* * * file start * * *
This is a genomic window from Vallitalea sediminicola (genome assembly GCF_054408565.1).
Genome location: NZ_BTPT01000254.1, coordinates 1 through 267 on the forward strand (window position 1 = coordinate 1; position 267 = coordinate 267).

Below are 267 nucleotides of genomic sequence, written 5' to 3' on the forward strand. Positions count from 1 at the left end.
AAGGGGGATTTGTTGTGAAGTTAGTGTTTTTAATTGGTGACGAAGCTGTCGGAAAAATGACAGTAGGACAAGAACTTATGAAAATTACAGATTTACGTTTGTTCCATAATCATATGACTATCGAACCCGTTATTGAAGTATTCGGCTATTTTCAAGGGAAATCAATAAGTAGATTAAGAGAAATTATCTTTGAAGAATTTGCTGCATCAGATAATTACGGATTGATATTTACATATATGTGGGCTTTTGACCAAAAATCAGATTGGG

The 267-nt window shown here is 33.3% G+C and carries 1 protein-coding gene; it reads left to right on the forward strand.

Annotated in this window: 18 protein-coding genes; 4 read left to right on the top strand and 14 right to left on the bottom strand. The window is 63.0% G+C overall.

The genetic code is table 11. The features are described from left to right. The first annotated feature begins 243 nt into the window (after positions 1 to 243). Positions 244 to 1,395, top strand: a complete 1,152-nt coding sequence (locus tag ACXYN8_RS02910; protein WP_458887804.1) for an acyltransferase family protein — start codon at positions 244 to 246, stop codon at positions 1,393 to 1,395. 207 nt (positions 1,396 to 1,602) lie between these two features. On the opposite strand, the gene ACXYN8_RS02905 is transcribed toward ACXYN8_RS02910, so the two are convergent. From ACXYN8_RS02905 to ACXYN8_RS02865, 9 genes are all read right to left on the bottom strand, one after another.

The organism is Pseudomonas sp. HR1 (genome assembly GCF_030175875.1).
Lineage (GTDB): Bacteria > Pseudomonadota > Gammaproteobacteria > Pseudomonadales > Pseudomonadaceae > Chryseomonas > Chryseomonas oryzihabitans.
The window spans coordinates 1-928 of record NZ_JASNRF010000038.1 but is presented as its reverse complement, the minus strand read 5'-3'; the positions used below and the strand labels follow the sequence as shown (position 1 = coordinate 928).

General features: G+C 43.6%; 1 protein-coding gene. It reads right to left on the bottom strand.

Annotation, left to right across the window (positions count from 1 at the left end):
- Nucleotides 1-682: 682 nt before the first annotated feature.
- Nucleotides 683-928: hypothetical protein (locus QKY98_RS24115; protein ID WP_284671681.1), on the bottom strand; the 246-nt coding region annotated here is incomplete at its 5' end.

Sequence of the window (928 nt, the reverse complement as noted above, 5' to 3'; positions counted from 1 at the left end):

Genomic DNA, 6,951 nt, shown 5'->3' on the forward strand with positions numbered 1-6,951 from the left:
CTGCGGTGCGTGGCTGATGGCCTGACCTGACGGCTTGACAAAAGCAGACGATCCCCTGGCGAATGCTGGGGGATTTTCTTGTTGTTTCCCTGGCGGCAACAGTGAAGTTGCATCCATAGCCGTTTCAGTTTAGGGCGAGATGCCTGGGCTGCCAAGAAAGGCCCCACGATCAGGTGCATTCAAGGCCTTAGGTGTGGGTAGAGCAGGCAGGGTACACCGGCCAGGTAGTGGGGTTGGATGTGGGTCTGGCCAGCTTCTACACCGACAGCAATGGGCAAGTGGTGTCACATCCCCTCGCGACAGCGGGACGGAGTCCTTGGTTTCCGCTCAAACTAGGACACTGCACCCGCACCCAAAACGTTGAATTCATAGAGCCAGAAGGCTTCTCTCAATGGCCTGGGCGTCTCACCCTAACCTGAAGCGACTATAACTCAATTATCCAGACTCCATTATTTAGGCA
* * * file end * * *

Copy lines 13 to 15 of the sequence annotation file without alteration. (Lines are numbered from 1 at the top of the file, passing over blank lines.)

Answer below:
- Nucleotides 1-682: 682 nt before the first annotated feature.
- Nucleotides 683-928: hypothetical protein (locus QKY98_RS24115; protein ID WP_284671681.1), on the bottom strand; the 246-nt coding region annotated here is incomplete at its 5' end.

Sequence of the window (928 nt, the reverse complement as noted above, 5' to 3'; positions counted from 1 at the left end):